Some Jewish Americans, however, were not entirely victims of society’s oppression but were instead perpetrators of it. Morris Raphall, a Jewish Swede who served as a rabbi in New York, delivered an anti-abolitionist statement “[p]lacing Judaism squarely in opposition to abolitionism,” insisting that “biblical law granted the right to own slaves.” (“Raphall, Morris Jacob.”) The participation of Jewish Americans in slavery and the Atlantic slave trade is a fraught subject, and although it’s definitive that they did not “control the slave trade” like some anti-Semitic claims suggest, “not many of them found slavery objectionable” (Grossman). Like their Christian counterparts, some Jewish Confederates seemed to use the Bible to retroactively justify slavery (Shattuck). Likewise, one Jewish American became one of the Confederacy’s most important leaders. Judah Benjamin, a former slave owner, was the Secretary of War and State for the Confederacy, the first Jewish American to hold a cabinet-level position (“Judah Benjamin.”). Benjamin’s faith is still unclear to the modern onlooker and muddled with dubious stories from his associates (Evans 91-92). But because of, or perhaps in spite of, the anti-Semitic attacks against him both during and after the war, one could wonder as to how a person with Jewish ancestry could aid in a system and government so terrible. The legacy of Jewish Americans on oppression did not end in postbellum America, nor, of course, did America’s systemic oppression. Moses Ezekiel, who “considered himself an Orthodox Jew, [but] didn’t practice many of the rituals” was one of the artists who proliferated “The Lost Cause… a romanticized vision of the South and the Confederacy in which soldiers fought honorably … rather than treasonously for the cause of slavery” (Moehlman). Ezekiel’s statues, rallied around by white supremacists not just in the aftermath of the civil war, but even today, are just one of the still-standing testaments to the legacy of Jewish Americans participating in a heinous system. Perhaps most surprising, though, is that the same white supremacists who rally around monuments like Ezekiel’s are also the most hostile towards Jewish Americans. Jewish Americans were not able to completely cast themselves away from participation in oppression. That is not to say it was because of their faith, it seems explicitly that that is not true. However, it is important to notice how they acted in spite of their heritage, ancestry, or faith. It is not impossible for one to see a parallel between some of the State of Israel’s actions in the past half-century and the ambivalence of many Jewish Southerners towards slavery.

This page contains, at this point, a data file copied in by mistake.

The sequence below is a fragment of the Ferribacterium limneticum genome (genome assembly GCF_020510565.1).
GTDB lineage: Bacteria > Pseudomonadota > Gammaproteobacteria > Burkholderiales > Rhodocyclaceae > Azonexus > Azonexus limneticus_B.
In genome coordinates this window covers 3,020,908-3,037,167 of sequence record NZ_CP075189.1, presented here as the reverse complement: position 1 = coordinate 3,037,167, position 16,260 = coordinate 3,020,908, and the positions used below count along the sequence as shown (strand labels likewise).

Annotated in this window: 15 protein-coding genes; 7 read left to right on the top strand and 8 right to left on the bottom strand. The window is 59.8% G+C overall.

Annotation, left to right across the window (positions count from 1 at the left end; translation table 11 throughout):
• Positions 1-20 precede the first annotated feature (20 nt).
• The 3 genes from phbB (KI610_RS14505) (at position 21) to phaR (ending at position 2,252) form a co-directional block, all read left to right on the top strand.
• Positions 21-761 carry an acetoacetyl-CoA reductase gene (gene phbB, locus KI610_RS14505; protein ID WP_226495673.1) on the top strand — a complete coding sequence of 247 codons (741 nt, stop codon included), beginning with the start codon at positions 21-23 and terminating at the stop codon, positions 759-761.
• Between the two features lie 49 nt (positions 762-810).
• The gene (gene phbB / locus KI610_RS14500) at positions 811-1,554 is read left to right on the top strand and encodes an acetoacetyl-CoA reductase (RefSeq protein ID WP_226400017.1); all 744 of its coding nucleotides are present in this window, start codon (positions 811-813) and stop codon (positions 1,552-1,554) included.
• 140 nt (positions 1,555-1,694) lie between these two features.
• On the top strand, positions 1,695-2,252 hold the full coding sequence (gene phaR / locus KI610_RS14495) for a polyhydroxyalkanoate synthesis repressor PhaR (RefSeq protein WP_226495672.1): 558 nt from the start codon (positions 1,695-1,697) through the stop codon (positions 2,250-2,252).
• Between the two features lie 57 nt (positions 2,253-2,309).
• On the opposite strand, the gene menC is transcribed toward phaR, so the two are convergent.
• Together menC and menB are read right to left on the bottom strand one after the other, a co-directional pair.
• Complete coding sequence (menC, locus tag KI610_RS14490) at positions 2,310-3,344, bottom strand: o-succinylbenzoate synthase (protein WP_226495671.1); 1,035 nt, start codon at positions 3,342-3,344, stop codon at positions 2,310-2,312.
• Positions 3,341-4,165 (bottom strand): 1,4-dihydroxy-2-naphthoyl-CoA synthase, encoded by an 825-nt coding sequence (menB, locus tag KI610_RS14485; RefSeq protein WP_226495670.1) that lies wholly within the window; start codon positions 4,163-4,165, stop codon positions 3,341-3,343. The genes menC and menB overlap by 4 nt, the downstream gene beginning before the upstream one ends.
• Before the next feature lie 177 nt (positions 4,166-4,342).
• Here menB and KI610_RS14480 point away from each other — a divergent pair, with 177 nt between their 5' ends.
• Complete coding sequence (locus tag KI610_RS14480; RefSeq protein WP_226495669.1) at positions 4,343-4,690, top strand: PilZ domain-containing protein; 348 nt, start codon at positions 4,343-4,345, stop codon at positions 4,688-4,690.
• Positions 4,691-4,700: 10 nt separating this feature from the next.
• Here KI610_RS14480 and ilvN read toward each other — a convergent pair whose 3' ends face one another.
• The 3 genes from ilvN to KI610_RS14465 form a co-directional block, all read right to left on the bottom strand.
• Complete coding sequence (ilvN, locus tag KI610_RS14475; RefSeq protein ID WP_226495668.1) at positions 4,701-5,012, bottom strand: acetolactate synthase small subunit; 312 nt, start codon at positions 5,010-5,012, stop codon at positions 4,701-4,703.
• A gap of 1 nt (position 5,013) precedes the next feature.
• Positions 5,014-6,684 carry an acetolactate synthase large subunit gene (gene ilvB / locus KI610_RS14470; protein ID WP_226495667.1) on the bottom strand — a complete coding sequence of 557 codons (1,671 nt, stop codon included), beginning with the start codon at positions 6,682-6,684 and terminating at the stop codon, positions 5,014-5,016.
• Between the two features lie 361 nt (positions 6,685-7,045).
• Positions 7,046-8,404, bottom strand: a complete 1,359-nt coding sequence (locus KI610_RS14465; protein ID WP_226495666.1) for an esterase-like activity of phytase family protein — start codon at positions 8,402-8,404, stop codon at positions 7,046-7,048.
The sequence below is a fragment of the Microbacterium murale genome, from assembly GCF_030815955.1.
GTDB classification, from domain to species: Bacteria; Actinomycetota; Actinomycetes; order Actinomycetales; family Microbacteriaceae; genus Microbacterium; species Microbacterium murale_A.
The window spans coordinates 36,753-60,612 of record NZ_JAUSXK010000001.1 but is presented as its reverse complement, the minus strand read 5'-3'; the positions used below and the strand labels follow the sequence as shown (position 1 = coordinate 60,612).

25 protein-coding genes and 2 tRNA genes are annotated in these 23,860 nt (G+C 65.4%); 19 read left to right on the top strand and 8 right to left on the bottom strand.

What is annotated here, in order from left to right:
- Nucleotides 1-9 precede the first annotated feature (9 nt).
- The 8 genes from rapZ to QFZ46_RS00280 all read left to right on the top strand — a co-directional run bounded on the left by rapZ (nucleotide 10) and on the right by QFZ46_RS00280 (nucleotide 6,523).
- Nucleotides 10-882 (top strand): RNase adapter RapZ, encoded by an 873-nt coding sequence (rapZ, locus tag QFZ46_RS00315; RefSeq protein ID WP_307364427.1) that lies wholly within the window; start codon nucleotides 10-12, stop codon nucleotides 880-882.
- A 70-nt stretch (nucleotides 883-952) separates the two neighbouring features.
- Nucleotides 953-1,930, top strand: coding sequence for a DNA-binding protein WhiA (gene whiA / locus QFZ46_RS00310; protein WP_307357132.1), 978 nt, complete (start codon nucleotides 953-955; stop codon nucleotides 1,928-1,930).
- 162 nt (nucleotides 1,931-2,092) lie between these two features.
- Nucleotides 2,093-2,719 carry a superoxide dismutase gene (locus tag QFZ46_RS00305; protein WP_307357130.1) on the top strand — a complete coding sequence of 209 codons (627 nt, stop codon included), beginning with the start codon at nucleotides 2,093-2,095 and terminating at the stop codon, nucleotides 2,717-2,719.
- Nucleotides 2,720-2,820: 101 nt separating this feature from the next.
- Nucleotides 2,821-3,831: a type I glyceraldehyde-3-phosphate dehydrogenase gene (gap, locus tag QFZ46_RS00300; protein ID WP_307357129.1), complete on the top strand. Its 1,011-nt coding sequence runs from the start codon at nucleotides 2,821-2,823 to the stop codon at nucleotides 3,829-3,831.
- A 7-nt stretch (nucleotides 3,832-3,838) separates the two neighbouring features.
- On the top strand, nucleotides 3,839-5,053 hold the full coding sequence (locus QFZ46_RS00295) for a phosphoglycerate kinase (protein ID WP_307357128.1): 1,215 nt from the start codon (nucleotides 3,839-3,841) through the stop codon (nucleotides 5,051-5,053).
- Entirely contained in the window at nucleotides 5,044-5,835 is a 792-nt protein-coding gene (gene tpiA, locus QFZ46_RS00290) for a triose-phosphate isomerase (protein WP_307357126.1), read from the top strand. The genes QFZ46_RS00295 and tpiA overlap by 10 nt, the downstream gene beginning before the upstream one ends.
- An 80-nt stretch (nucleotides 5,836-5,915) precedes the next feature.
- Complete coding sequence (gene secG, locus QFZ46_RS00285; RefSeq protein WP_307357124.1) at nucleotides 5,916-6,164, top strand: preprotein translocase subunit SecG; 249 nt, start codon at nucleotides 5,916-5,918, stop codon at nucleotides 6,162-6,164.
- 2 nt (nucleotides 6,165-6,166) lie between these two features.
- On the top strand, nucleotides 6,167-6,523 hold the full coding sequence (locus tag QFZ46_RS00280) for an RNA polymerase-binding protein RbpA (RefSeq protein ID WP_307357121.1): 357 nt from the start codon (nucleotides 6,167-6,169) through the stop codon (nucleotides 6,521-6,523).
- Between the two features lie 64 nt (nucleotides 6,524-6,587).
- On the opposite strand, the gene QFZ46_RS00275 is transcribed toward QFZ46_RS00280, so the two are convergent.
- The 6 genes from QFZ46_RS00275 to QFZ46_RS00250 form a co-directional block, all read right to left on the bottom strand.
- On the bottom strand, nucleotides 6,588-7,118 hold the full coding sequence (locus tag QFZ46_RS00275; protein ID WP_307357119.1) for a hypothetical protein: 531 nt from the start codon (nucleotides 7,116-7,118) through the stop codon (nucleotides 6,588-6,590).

The Civil War is not completely devoid of something brighter, although it is mired with the microcosms of America’s greater and longer-lasting problems. The faith, piety, and perseverance of Jewish Americans were not all lost in the conflict. Soldiers fighting on both sides of the conflict tried to keep their traditions during the brutal war. “Many … Jews found ways to observe some traditions… Soldiers on both sides found their Passover celebrations of 1862 so memorable that they wrote about them in letters and memoirs” (Imhoff). Judaism is a religion that some consider to be more about the actions of its followers than about their beliefs. That Jewish soldiers were motivated and able to continue their traditions even during the war attests to their commitment. The Civil War may also have been a period of increasing acceptance of Jewish Americans despite the coeval anti-semitism. Historian Steven R. Weisman describes that “the war marked a great turning point because the Jews were integrated into the war effort on both sides. In some ways, it’s comparable to World War II, where the second wave of Jews got integrated into the military and therefore American society in a dramatic way.” (Rothman) Weisman explains that even though Jewish Americans were integrating and being more accepted into the broader American society, they were also concurrently standing up for their rights as followers of the Jewish faith. Far less dwelt on, even by Civil War historians, Jewish American historians, and historians who focus on the cross-section between the two, is the role of Jewish American women. Jewish women in several cities “participated… in a wide range of charitable functions to support war efforts across America” like fundraising, embroidery, and supporting both the soldiers and military families of the conflict. These altruistic acts were not merely ecumenical; these women were also acting “specifically as Jews” (Diner). Driven by Judaism’s propensity for doing charitable work and especially their faith, Jewish women sent their help. The Civil War is undeniably a tragedy in American history, if not for nothing else than its toll on life, yet Jewish Americans were not left completely to out dry, and in some places, they were even able to strengthen their faith, unlike in some of the later wars in the 19th and 20th centuries.